Cyclades AlterPath Manager E200
The APM can control any Cyclades TS or ACS console server accessible on your network. All management, as previously stated, is done over encrypted SSH connections. One installation scenario suggested in the APM documentation is to create a private network using the second network port. In this situation, you can allow the APM to serve DHCP and automatically manage the network numbering of the managed devices. This also utilizes the APM as a firewall between your public network and your management network.
Cyclades also provided me with an ACS16 for this review. This device is a small Flash-based Linux box with 16 serial ports that can be used to connect to server consoles, modems, terminals or any other serial devices. Each managed device must have basic networking configuration and a root password set. This is done in exactly the same way as the APM—using an included serial cable and an interactive wizard. If you are planning on using the private network approach mentioned above, simply set the device to use DHCP and set the root password.
The initial configuration of the APM is done using a serial cable to a PC or terminal. The APM presents you with a simple configuration utility to get basic networking information, then directs you to continue with a Web browser.
The APM is now ready to configure and manage devices. Log in to the APM's Web interface and click on Devices, then add. Enter a device name (for example, ACS001), device type, model number, network address and root password. The APM then automatically creates entries for each port on the device named similarly to ACS001_00, ACS001_01 and so on. These names uniquely and globally represent every port on the managed devices. They can be renamed later to something a little more meaningful.
Next, customize one or more Profiles (Figure 1) to describe the various types of devices you intend to connect to the ACS or TS units that this APM will control. The default profile is appropriate for most devices with serial consoles that operate at 9,600 baud, 8 bits, no parity and 1 stop bit.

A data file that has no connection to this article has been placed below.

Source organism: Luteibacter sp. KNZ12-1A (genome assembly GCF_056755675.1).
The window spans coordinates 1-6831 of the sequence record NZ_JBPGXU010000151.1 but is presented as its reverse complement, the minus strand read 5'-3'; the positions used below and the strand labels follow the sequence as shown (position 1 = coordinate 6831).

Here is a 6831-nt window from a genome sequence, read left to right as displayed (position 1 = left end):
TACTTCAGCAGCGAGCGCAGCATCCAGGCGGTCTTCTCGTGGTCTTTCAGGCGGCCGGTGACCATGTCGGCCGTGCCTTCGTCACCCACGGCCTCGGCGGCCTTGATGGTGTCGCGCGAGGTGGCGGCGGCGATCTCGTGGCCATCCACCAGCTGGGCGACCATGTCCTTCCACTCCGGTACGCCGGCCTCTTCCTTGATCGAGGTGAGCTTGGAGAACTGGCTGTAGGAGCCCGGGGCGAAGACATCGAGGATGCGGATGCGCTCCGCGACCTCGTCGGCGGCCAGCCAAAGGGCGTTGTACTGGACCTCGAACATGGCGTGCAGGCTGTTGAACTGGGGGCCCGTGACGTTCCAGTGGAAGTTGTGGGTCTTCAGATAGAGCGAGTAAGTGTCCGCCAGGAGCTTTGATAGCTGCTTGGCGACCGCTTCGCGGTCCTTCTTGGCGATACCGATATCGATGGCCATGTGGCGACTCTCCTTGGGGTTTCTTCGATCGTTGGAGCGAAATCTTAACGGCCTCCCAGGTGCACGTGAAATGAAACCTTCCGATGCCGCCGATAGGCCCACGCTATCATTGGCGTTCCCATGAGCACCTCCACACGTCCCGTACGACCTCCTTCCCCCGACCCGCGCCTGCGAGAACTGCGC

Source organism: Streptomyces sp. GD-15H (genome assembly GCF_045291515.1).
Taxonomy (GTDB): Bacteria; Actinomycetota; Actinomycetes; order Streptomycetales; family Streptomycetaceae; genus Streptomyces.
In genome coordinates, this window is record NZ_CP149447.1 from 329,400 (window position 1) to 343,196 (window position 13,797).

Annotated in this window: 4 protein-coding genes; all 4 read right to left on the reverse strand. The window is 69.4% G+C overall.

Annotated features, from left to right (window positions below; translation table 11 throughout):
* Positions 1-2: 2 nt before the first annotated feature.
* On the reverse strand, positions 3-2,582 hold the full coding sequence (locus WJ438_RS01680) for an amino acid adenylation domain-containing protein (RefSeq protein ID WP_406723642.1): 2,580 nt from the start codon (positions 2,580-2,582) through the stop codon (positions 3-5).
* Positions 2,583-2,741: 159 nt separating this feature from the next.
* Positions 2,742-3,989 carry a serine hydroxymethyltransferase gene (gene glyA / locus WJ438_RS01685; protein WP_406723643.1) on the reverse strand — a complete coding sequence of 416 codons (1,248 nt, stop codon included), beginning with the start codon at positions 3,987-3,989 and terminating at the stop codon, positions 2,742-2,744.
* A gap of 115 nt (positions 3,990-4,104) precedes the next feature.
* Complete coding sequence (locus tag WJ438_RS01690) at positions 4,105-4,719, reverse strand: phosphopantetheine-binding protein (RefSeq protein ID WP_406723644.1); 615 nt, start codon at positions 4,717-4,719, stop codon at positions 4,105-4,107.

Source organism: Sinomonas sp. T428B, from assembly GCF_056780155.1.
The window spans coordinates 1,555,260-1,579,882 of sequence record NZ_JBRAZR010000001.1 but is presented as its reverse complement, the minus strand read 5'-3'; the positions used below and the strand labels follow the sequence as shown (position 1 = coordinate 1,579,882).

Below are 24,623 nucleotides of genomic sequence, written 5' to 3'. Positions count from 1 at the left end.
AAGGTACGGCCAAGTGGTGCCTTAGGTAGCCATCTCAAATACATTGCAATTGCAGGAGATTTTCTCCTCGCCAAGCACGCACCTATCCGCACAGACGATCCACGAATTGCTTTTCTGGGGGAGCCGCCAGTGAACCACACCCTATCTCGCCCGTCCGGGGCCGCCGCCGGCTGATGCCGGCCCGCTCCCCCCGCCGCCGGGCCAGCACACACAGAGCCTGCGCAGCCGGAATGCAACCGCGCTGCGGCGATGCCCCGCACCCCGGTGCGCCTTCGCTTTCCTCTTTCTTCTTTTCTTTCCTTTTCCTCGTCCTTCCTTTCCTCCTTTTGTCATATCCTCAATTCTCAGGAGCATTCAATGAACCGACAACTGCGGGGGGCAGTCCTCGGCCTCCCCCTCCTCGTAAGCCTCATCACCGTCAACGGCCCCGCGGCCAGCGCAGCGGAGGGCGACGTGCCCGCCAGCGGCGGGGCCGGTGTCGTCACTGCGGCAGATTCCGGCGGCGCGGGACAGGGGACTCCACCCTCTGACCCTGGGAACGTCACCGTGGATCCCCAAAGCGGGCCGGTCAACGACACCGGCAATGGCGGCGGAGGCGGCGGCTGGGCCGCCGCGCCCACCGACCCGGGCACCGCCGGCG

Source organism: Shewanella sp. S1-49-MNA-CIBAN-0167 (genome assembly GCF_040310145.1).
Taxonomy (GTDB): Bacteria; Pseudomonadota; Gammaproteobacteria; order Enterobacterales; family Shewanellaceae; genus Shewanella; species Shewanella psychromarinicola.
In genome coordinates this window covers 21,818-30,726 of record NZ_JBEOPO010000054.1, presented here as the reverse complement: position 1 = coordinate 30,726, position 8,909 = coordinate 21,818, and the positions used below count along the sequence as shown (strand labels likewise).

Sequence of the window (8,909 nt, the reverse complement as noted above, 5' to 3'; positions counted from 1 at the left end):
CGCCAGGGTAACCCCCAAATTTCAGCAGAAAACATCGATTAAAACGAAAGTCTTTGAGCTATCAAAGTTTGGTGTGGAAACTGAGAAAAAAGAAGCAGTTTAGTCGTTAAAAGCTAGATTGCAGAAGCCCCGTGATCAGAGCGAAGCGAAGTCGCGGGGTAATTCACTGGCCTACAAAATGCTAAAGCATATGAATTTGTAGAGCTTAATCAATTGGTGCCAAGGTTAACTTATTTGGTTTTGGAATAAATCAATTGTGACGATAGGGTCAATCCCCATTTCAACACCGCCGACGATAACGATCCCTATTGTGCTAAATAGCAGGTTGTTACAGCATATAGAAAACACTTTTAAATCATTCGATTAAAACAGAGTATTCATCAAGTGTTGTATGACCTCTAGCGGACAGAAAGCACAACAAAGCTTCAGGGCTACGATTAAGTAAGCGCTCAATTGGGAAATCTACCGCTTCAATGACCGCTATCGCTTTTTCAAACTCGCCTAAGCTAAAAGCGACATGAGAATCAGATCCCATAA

The next step is to do per-console configuration. Then you're ready to connect to the connected devices. This can be done in one of two ways. From the APM's Web interface you simply can click on the console name under consoles, and the APM launches a Java-based terminal emulator. Alternatively, you can connect directly to a console from any SSH client. If the APM's hostname is myapm, your user name is admin and the console name is myserver, you would issue the following command:
The username:consolename syntax is a Cyclades modification of the SSH server running on the APM. It allows very easy access to the console ports. This is my absolute favorite feature.
Up to this point, we have been doing everything as the admin user created during the initial configuration. The APM gives you the ability to create users and delegate control of ports. This is useful in a large data center with a complex management structure.
The APM has the ability to monitor ports and raise alarms based on what it sees. This is done using pattern expressions. Events are classified as Info, Warning or Severe and are sent by e-mail to users listed in the notify list under each console port configuration.
Every console port has a data buffer and log associated with it. These logs can be viewed with the Web interface.
Keeping up to date with software and firmware versions is always a task at the forefront of a system administrator's priorities. The APM simplifies this by automating firmware updates of managed devices. Updated firmware packages are downloaded from Cyclades' Web site then installed on the APM. From there they can be pushed to the managed devices.
The APM provides a simple command-line tool for backup and restore. This provides an easy-to-use way to back up all configuration, logs and the APM system itself to a remote system using SSH. The restore utility does the exact reverse. So many appliance-style devices do not include this vital feature, but the APM does. It is important not to neglect backup and restore when evaluating any appliance-type device. Any device you depend on for day-to-day administrative operation needs to be classified as critical infrastructure and needs to be held to the same backup, restore and disaster recovery requirements as any other system.
- Readers' Choice Awards--Nominate Your Apps & Gadgets Now!
- Security Hardening with Ansible
- diff -u: What's New in Kernel Development
- Memory Ordering in Modern Microprocessors, Part I
- Source Code Scanners for Better Code
- Readers' Choice Awards 2013
- Non-Linux FOSS: AutoHotkey
- RSS Feeds
- Tech Tip: Really Simple HTTP Server with Python
- Linux Systems Administrator